I am hugs. I am tears. I am life that affects. I am woman.
While visiting a hospital, I met a girl who had been assaulted by her step-mother. The step-mother had pushed a stick into the vagina of this six-year-old who was admitted to the hospital two days after. She had three successful operations but the stick had punctured her large intestine and Shadia now has recto-vaginal fistula (RVF). I had been at the hospital visiting women who had just had operations to repair their obstetric fistula. Most of them had been uncontrollably passing urine for years, others for months. I had been in the theatre with the doctors, but left when one woman had walked in, in her hospital gown with the visible little trail of urine down her leg. Shamilla climbed onto the theatre table, and I walked out of the theatre to collect myself. She had been worried about her surgery because her birth injury was different from the other women’s. Later, she was wheeled back into the ward unconscious, with an IV fluid drip and a catheter. Surgery: successful. I had been in the ward talking with the women, hearing their stories and sharing their joy and hopes for a different life. I wanted to be there when Shamilla woke, but I had met Shadia and heard her story.
I had been meaning to stay another night, but I just couldn’t. I felt so much and yet it felt all so little. I got into a taxi and returned home. The most affecting thing was not her assault, but Shadia’s optimism. I followed up on her when she was discharged and her spirit is still as buoyant, even if she is wearing pampers right now.
I like figures and research. I feel that in argument this holds better than anecdotes, although anecdotes also have their strengths. Because of VOF Week 1 readings on media, I have been looking at the daily newspapers here and I have a tally of what is written, who is writing it and who is quoted as an expert. I am going to do it for a month, April 22nd-May 22nd. My computer has several PDF copies downloaded and I am always raiding a library. Shadia reminded me why I look for this information. I got so involved in my fact-finding missions, I forgot.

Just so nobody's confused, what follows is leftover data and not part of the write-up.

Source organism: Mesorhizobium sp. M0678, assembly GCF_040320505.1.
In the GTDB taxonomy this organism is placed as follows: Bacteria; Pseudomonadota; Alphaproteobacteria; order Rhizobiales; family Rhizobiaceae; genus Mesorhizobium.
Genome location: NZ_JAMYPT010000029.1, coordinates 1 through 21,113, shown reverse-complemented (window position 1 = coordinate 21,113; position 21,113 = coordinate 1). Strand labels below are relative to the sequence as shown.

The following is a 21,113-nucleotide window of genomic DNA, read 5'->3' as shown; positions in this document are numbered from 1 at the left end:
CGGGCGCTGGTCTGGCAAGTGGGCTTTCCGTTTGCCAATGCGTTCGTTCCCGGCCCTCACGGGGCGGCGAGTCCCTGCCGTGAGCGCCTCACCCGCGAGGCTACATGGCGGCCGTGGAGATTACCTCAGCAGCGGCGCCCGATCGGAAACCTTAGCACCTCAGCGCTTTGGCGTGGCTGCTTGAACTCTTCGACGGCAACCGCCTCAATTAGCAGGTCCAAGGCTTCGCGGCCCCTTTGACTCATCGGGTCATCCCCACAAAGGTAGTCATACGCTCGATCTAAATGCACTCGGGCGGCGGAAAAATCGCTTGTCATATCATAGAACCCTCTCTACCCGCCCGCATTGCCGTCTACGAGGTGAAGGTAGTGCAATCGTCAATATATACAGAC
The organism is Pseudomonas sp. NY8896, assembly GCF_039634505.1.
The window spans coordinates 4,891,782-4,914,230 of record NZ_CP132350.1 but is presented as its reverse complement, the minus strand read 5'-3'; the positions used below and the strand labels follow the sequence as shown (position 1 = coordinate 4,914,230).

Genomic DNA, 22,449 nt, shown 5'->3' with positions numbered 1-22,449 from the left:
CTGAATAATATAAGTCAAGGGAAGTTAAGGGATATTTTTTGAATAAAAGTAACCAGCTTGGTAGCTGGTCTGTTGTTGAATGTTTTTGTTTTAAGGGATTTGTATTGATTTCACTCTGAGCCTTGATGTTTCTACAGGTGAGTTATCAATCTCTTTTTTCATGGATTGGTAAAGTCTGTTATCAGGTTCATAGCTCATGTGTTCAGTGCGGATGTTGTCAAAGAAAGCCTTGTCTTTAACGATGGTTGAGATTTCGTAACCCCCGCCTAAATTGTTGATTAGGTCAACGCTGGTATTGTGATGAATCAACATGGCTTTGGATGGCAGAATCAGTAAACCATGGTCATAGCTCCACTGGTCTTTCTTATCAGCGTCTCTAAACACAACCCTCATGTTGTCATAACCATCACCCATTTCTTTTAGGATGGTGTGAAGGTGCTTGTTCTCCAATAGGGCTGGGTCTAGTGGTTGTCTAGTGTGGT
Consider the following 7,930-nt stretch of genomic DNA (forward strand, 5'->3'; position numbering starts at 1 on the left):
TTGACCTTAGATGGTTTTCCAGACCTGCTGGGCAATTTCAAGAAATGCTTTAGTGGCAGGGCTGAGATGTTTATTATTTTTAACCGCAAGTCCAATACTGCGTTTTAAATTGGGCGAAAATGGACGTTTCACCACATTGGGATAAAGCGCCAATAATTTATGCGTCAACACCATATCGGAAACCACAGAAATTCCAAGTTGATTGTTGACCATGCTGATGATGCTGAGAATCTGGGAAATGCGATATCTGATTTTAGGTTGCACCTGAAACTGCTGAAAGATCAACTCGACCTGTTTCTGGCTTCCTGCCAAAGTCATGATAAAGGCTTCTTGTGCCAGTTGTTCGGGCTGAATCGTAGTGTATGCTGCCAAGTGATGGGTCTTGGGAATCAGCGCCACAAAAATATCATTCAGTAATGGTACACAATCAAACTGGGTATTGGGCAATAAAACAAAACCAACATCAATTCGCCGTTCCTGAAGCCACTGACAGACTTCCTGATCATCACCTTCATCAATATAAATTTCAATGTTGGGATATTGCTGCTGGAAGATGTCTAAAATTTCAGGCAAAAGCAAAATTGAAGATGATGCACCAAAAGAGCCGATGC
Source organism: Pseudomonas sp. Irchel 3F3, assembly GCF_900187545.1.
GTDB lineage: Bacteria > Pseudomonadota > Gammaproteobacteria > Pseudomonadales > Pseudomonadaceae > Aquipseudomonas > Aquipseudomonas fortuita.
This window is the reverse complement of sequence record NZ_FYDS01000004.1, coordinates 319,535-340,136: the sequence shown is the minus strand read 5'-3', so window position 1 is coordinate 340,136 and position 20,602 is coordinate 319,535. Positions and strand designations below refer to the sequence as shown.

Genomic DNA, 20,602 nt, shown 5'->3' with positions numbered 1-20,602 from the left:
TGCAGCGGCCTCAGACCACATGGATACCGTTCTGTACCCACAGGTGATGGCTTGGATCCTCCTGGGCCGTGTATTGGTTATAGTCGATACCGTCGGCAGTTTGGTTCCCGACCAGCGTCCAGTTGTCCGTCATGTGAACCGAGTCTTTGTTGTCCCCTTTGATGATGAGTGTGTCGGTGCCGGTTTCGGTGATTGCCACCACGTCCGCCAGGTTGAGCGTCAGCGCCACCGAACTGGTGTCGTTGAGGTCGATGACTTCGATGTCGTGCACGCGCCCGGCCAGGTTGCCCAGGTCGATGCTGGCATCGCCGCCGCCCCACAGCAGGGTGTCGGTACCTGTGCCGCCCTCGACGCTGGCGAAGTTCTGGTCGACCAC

Zooey Deschanel says it best: "Being tender and open is beautiful. As a woman, I feel continually shhh’ed. Too sensitive. Too mushy. Too wishy washy. Blah blah. Don’t let someone steal your tenderness. Don’t allow the coldness and fear of others to tarnish your perfectly vulnerable beating heart. Nothing is more powerful than allowing yourself to truly be affected by things. Whether it’s a song, a stranger, a mountain, a rain drop, a tea kettle, an article, a sentence, a footstep, feel it all – look around you. All of this is for you. Take it and have gratitude. Give it and feel love."
Women’s stories and spirits affect me. I cry when I am writing the last paragraph about a girl who does people’s laundry for money to send other girls to school. I am inspired by the woman who wants to learn enough English to speak at her daughter’s graduation. Every day, these women teach me to rise above and we hug and share tear-filled glances across the room.
I had attempted to shhh myself because of the urge to want to curl up in a corner under my desk when I finish writing about Shadia’s optimism or after a session with my Adult Literacy class, but that is just me being affected by the spirit of these women. It is a strength and I write better for it. I teach better because of it.